We Still Have a Lot to Learn

Poopsie and I consider ourselves to be reasonably savvy when it comes to money. After all, we read all about personal finance and are on the path to financial independence! We know all the theory.

However, recently, it has come to our attention that we may not be as good as we thought about putting it all into practice.

Us in Dubai

Back when we thought we knew it all.

Just before we made the big move, we sat down to discuss our spending. We were both feeling like it was getting a little bit out of control, but that we didn’t really have much to show for it.

If we had been eating out a couple of times a week, going to shows, going to the movies and doing all the “normal” stuff people do, then we may have understood why our savings rate was on the low side each month. We weren’t doing any of those things- so it seemed our money was slipping through our fingers.

We track our spending and I record our expenses on here each month, so I could certainly see what we were spending our money on, but it still seemed very reasonable and necessary. So why couldn’t we save as much as our fellow ER bloggers? We both earn very good salaries, even with the cost of living being a bit higher in Australia, we still should have been able to save more.

I remember a few years ago, I suggested to my sister that she and her husband should start living on just his salary in preparation for having a baby. If they were used to living on his salary, it wouldn’t be a shock to the system when she stopped working and, as a bonus, they’d have a lot of money in the bank. I’m not sure if they ever did it, but it never occurred to me to do the same thing, as Poopsie and I have no plans to have children.

However, Poopsie suggested that we should try and live on the lower wage (his) and that way, we would automatically be saving more than 50% of our income.

I can’t believe we hadn’t thought to do this before! It seemed so simple!

So we set it up so that my wage immediately went into savings and only his wage remained in our regular bank account. We pay for everything on the credit card to take advantage of frequent flyer points. Usually, I would pay this off the night before we were paid.

I was a bit worried we would struggle to live on Poopsie’s wage. We now had his kids living with us for part of the time, so it’s likely our expenses would increase at least a little bit. And anyway, if we could live on his wage, why hadn’t we been?

I still don’t know the answer to that, but not only did we live on his wage (including a couple of luxury expenses, like taking his kids out to dinner and taking my mum out to lunch for Mother’s Day), but we even managed to save some of it. We saved about $400 from his wage for the fortnight. I couldn’t believe it!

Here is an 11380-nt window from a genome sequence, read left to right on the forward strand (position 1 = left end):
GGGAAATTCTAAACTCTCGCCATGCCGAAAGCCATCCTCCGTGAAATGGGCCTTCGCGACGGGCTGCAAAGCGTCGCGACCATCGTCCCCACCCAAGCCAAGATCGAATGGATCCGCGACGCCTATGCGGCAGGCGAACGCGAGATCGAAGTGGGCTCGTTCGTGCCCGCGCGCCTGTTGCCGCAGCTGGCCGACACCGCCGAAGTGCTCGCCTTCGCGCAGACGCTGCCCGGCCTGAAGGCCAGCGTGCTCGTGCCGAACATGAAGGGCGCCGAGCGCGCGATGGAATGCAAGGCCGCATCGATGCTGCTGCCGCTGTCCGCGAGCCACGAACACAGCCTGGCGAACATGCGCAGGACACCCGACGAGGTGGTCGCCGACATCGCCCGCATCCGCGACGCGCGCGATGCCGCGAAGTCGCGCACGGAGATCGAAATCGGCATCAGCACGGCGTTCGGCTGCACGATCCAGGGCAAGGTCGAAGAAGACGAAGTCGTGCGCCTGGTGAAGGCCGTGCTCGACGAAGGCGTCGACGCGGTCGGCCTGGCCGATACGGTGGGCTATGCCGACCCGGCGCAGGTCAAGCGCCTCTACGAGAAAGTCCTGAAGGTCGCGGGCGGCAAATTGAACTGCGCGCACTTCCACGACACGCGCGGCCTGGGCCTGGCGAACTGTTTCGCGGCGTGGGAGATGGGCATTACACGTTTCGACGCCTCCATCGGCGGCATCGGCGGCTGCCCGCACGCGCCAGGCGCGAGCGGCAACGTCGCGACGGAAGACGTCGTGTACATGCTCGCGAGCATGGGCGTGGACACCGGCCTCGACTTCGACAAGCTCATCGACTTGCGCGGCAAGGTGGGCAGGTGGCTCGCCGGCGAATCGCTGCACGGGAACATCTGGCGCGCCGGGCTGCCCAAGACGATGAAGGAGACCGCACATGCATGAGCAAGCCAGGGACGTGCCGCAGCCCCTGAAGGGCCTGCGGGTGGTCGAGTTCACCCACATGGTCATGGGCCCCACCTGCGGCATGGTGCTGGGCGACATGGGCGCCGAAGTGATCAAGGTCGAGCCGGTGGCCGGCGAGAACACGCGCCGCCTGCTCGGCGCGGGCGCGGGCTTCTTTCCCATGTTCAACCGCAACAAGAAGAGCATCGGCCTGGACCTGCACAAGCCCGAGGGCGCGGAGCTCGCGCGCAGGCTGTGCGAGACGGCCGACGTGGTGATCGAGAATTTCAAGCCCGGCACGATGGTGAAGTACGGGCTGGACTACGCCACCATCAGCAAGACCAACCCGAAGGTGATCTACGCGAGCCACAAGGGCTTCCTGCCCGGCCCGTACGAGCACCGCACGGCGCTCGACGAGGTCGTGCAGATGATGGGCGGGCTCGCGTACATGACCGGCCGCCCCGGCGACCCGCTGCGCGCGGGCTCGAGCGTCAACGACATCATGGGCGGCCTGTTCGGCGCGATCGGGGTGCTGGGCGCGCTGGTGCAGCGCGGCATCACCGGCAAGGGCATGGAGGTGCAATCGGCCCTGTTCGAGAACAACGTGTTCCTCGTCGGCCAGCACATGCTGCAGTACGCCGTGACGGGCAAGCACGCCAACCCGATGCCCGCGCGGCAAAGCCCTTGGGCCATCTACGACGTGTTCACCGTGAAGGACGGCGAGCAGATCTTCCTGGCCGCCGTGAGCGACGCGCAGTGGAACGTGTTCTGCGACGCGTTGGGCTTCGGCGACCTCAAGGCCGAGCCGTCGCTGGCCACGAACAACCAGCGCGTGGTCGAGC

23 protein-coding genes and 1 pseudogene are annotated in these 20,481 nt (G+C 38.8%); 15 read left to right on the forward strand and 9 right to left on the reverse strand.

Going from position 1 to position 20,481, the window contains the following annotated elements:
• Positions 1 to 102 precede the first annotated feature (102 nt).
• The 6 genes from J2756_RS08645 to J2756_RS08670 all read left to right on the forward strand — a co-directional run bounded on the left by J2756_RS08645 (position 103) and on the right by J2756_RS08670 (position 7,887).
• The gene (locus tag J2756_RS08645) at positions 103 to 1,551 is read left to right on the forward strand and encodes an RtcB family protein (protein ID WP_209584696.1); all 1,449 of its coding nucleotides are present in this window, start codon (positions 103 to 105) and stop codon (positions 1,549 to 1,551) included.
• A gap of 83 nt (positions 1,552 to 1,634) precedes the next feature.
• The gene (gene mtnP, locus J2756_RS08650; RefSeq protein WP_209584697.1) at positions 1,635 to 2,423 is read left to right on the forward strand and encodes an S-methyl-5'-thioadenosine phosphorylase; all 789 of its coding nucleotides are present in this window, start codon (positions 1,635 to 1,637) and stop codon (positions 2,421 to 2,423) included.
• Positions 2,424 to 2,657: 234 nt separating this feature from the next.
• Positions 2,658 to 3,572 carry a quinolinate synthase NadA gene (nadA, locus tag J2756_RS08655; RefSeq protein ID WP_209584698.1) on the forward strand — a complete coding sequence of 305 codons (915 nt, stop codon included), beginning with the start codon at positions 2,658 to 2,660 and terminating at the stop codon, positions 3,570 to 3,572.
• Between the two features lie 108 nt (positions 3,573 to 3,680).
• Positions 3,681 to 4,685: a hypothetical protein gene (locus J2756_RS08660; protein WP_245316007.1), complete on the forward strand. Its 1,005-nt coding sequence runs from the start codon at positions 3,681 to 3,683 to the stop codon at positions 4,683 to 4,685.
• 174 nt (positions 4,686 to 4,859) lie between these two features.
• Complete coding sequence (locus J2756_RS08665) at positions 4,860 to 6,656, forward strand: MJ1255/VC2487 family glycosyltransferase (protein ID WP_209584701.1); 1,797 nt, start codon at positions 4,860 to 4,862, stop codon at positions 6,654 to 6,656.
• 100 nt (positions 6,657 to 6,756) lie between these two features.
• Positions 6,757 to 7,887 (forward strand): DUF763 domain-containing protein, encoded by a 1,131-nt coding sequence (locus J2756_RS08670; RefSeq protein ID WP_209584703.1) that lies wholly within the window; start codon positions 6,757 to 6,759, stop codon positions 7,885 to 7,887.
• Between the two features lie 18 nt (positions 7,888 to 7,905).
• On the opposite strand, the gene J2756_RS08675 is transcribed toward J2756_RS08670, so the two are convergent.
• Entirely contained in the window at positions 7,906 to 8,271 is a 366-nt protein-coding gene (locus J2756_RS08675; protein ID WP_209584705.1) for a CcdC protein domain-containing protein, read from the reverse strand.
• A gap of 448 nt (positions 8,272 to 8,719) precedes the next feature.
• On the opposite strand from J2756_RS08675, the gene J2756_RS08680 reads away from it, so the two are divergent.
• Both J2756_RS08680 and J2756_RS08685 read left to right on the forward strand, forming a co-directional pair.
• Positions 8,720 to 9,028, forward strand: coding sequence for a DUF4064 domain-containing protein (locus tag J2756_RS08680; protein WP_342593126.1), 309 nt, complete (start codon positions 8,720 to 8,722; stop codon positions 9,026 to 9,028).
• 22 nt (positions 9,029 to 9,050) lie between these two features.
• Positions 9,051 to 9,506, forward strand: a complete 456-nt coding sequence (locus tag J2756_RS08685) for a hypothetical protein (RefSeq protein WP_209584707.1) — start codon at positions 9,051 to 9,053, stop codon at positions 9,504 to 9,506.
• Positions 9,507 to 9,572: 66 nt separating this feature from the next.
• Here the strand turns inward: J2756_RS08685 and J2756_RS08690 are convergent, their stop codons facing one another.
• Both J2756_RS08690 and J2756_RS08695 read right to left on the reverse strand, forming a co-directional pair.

Veuve by the fire 1

Even when enjoying some luxuries, we managed to save!

We clearly did not know as much about personal finance as we thought we did. From now on, we will be pretending my wage doesn’t exist and hopefully the result will be a much higher savings rate and being even closer to retiring early.

What lightbulb moments have you had with your finances?

This entry was posted in Uncategorized. Bookmark the permalink.

4 Responses to We Still Have a Lot to Learn

  1. Mrs. ETT says:

    Oh my goodness, this is EXACTLY what I have been feeling, and what I’d love to do. Unfortunately Mr ETT isn’t quite on-board, so any attempt to reduce spending is… well, that’s a blog post in itself. Like you, though, the majority of our spending seems necessary, so identifying areas to cut has been tricky. We earn average wage, but have no debt. Almost everyone we know has a mortgage, some are off having babies, but their quality of life hasn’t reduced, so I know it can be done. I wanted to pretend we had a mortgage and put that money aside, but I’m still working on selling the idea… Congratulations to the both of you, putting it into practice.

  2. Pingback: Expense Report- May 2016 | Adventures with Poopsie

  3. Funny that I stumbled upon this post at the perfect time! I’m going through the same realilzation as well. Like the posted above though, it’s going to be hard to get my partner on board, but I’ve spent the last week trying to convince him that we should live off just one income (his, because he’s a small business owner so needs his accounts functional and accessible for spending for tax reasons) and use mine to pay off our debts and then create savings. We’re going to start with a budget challenge in August (post family vacation) to live minimally until the end of the year so we can get used to reduced spending as well as a tandem budget, and hopefully he’ll be on board for single income living in 2017.

    Good luck with your endeavour, I know you’ll be successful! It’s amazing how everything can come together in fulfillment of a goal once we really define it and commit to live up to it (the way that you are Poopsie are doing now!)

    • Good luck getting your partner. It can be hard, but it’s worth it. MMM gives some good advice on how to get a partner on board, I definitely recommend checking his site out. Good luck and thanks for dropping by. Keep me updated on how it goes!

Leave a Reply

Your email address will not be published. Required fields are marked *